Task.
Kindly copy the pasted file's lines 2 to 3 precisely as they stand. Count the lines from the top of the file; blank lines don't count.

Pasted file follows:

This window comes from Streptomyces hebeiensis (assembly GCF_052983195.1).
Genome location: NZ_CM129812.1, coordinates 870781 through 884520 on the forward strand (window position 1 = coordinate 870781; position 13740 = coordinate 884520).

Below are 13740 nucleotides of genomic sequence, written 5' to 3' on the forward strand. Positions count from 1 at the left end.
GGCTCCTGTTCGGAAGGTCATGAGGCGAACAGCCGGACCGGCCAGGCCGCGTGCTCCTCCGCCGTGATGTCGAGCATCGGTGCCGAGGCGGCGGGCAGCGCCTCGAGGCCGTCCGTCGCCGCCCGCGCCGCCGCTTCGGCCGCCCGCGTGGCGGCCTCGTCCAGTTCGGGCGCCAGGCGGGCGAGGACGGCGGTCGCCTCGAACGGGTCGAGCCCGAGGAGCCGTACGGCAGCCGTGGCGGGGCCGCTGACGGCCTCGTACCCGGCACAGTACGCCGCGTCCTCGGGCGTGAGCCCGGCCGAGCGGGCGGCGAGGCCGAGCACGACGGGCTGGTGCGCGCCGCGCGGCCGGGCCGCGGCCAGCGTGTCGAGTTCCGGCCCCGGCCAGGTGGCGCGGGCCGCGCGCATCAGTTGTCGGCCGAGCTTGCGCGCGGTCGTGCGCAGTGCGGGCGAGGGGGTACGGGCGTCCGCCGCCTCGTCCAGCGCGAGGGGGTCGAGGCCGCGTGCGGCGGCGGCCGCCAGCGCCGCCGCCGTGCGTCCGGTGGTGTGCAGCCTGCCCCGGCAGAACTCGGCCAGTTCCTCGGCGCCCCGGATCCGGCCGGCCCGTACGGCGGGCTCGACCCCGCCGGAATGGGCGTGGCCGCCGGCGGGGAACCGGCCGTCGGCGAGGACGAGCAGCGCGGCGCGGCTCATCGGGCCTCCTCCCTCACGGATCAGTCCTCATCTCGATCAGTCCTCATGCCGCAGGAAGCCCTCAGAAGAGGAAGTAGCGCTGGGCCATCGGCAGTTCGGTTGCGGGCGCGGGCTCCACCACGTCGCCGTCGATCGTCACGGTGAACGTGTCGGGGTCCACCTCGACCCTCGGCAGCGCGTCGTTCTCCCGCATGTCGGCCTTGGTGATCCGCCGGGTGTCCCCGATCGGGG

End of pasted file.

Genome location: NZ_CM129812.1, coordinates 870781 through 884520 on the forward strand (window position 1 = coordinate 870781; position 13740 = coordinate 884520).

Below are 13740 nucleotides of genomic sequence, written 5' to 3' on the forward strand. Positions count from 1 at the left end.